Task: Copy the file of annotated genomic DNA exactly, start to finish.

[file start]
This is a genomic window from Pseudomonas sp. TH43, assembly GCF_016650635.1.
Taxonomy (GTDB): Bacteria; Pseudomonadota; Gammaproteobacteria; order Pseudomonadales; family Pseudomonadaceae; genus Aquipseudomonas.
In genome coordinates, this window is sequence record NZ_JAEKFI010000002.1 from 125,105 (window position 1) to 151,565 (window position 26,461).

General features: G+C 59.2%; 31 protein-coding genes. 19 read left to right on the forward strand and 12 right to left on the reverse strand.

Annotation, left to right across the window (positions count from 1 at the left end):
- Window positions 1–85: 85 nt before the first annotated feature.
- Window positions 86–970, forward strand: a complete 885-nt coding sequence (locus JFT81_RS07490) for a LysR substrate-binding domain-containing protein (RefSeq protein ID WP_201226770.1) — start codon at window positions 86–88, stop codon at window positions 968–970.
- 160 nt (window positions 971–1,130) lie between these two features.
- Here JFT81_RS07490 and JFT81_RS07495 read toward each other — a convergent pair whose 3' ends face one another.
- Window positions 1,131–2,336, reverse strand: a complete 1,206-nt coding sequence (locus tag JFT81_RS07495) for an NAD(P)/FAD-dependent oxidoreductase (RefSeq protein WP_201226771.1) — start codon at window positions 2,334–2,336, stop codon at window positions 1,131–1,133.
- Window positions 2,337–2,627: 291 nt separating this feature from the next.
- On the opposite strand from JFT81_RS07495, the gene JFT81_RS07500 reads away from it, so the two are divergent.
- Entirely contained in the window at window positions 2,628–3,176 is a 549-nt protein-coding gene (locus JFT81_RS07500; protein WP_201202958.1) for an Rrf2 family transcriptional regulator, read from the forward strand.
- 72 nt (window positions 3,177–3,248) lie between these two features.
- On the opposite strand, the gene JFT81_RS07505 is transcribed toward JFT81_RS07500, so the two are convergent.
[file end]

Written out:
This is a genomic window from Pseudomonas sp. TH43, assembly GCF_016650635.1.
Taxonomy (GTDB): Bacteria; Pseudomonadota; Gammaproteobacteria; order Pseudomonadales; family Pseudomonadaceae; genus Aquipseudomonas.
In genome coordinates, this window is sequence record NZ_JAEKFI010000002.1 from 125,105 (window position 1) to 151,565 (window position 26,461).

General features: G+C 59.2%; 31 protein-coding genes. 19 read left to right on the forward strand and 12 right to left on the reverse strand.

Annotation, left to right across the window (positions count from 1 at the left end):
- Window positions 1–85: 85 nt before the first annotated feature.
- Window positions 86–970, forward strand: a complete 885-nt coding sequence (locus JFT81_RS07490) for a LysR substrate-binding domain-containing protein (RefSeq protein ID WP_201226770.1) — start codon at window positions 86–88, stop codon at window positions 968–970.
- 160 nt (window positions 971–1,130) lie between these two features.
- Here JFT81_RS07490 and JFT81_RS07495 read toward each other — a convergent pair whose 3' ends face one another.
- Window positions 1,131–2,336, reverse strand: a complete 1,206-nt coding sequence (locus tag JFT81_RS07495) for an NAD(P)/FAD-dependent oxidoreductase (RefSeq protein WP_201226771.1) — start codon at window positions 2,334–2,336, stop codon at window positions 1,131–1,133.
- Window positions 2,337–2,627: 291 nt separating this feature from the next.
- On the opposite strand from JFT81_RS07495, the gene JFT81_RS07500 reads away from it, so the two are divergent.
- Entirely contained in the window at window positions 2,628–3,176 is a 549-nt protein-coding gene (locus JFT81_RS07500; protein WP_201202958.1) for an Rrf2 family transcriptional regulator, read from the forward strand.
- 72 nt (window positions 3,177–3,248) lie between these two features.
- On the opposite strand, the gene JFT81_RS07505 is transcribed toward JFT81_RS07500, so the two are convergent.